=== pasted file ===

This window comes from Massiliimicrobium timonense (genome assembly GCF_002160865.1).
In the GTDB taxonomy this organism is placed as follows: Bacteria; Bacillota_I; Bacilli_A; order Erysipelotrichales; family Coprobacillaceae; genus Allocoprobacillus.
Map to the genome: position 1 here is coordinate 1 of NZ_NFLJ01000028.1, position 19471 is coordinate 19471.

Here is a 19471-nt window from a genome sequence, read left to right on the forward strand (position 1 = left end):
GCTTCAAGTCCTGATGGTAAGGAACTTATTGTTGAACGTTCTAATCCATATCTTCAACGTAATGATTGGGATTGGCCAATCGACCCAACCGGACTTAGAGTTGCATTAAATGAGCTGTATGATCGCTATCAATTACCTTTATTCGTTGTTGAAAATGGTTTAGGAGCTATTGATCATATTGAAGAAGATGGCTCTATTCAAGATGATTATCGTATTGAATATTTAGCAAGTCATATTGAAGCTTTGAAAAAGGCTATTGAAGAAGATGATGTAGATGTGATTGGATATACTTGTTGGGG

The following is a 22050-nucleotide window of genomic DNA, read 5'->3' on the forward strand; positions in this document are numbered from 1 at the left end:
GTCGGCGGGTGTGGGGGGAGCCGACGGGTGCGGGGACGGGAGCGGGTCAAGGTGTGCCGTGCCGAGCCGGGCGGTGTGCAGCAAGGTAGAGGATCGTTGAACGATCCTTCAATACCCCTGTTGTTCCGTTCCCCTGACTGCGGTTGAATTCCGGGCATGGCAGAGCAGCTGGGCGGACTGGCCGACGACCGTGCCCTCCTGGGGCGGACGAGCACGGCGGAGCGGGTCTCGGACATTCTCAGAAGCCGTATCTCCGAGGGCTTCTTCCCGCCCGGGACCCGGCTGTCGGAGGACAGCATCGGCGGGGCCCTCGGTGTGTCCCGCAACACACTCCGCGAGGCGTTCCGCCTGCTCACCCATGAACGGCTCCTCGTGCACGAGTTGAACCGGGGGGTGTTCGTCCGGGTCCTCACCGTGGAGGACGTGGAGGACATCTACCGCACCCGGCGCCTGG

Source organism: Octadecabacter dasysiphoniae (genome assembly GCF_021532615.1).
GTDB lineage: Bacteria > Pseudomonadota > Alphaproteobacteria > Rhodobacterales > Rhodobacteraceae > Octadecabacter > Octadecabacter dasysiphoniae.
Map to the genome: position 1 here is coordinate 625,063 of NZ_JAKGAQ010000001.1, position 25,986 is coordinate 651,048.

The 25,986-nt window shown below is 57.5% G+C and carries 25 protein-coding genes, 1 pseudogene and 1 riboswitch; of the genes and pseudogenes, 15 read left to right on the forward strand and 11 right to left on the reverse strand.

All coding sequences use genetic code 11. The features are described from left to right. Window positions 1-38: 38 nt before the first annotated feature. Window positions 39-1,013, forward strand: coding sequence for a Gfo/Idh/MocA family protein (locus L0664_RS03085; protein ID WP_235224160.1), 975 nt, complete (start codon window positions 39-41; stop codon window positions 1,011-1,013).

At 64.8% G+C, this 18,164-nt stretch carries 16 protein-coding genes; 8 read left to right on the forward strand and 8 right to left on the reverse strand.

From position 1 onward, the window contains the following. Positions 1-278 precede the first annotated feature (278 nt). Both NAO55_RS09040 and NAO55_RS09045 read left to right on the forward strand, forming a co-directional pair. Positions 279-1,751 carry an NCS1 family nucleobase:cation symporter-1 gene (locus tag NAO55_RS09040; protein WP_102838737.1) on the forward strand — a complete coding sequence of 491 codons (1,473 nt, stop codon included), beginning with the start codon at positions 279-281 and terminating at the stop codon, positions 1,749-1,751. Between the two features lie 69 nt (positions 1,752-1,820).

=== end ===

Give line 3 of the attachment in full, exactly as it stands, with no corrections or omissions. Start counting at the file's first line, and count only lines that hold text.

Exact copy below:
Map to the genome: position 1 here is coordinate 1 of NZ_NFLJ01000028.1, position 19471 is coordinate 19471.